Lovers of Indian food, give yourselves a second helping: Daily consumption of a certain form of curcumin — the substance that gives Indian curry its bright color — improved memory and mood in people with mild, age-related memory loss.
Found in turmeric, curcumin has previously been shown to have anti-inflammatory and antioxidant properties in lab studies. It also has been suggested as a possible reason that senior citizens in India, where curcumin is a dietary staple, have a lower prevalence of Alzheimer’s disease and better cognitive performance.
The people who took curcumin experienced significant improvements in their memory and attention abilities against those who did not take it. In memory tests, the people taking curcumin improved by 28 percent over the 18 months. Those taking curcumin also had mild improvements in mood, and their brain PET scans showed significantly less amyloid and tau signals in the amygdala and hypothalamus than those who took placebos.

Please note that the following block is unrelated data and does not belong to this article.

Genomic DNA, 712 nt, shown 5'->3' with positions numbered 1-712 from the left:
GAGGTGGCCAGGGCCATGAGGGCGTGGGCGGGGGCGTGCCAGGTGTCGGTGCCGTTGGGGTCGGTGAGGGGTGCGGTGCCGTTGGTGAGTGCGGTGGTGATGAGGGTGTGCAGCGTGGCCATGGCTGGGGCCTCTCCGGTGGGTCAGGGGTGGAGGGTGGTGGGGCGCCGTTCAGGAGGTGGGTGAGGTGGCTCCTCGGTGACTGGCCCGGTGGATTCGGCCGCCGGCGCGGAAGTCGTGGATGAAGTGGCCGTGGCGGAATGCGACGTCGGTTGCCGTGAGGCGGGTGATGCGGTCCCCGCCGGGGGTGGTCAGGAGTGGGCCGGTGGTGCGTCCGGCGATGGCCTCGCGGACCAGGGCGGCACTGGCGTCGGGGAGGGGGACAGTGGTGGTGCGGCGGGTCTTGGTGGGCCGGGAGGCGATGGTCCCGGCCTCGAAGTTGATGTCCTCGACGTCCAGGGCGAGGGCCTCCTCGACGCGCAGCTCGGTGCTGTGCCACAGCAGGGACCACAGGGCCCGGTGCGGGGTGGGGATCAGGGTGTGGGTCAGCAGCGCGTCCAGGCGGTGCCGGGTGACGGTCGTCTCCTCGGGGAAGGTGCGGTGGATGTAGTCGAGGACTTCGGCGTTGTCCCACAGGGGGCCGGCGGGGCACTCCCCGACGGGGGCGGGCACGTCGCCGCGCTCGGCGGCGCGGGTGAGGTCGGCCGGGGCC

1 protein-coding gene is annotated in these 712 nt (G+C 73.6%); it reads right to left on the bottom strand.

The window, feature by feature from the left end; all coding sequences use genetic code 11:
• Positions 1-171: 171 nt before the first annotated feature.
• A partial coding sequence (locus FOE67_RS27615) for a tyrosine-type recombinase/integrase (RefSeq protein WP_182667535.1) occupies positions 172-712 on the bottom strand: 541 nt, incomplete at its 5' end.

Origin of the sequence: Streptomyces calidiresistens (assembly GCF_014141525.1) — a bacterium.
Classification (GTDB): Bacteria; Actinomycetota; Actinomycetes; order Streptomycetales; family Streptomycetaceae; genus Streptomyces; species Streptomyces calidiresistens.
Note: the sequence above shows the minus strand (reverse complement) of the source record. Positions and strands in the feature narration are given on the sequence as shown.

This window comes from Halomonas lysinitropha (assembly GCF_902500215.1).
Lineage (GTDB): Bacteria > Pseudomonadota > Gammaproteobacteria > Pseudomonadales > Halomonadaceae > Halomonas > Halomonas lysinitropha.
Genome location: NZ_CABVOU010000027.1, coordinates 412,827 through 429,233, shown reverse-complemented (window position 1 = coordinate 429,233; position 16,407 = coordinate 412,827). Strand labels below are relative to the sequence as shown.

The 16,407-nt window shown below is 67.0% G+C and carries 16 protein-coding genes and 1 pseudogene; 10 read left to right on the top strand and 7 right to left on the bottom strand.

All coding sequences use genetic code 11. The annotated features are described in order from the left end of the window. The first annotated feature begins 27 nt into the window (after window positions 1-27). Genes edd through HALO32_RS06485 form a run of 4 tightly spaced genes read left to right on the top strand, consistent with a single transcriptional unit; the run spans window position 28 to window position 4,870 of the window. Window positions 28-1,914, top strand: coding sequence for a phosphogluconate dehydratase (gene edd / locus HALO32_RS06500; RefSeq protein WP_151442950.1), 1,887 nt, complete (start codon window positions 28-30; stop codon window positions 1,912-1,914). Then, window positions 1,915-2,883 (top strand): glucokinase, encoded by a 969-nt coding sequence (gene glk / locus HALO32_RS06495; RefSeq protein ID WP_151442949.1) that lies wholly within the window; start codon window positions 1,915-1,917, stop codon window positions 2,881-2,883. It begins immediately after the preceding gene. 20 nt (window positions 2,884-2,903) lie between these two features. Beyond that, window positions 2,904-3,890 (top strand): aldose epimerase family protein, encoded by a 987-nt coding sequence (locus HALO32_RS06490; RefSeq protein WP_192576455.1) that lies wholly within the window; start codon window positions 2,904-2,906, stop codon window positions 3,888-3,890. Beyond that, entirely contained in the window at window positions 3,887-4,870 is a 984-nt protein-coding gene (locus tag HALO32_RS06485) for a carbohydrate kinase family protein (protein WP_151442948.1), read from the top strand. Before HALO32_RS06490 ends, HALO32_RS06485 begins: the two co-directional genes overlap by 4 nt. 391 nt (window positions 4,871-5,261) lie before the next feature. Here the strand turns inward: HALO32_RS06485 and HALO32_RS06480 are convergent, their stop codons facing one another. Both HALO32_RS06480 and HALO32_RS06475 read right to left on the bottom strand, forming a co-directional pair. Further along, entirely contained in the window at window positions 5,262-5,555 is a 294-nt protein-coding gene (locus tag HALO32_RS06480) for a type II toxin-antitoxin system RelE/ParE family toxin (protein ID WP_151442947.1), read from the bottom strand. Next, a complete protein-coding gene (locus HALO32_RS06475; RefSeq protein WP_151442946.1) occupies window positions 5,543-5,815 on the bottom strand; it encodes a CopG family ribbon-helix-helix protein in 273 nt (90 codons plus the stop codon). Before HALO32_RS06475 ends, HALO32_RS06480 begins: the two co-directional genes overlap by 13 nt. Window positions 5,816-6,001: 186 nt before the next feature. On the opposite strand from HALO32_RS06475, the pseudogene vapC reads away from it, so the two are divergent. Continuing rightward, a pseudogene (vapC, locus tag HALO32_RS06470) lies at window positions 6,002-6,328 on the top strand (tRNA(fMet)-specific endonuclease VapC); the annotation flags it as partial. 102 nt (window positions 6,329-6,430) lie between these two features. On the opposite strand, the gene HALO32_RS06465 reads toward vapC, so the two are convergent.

The amygdala and hypothalamus are regions of the brain that control several memory and emotional functions.
Four people taking curcumin, and two taking placebos, experienced mild side effects such as abdominal pain and nausea.
These results suggest that taking this relatively safe form of curcumin could provide meaningful cognitive benefits over the years.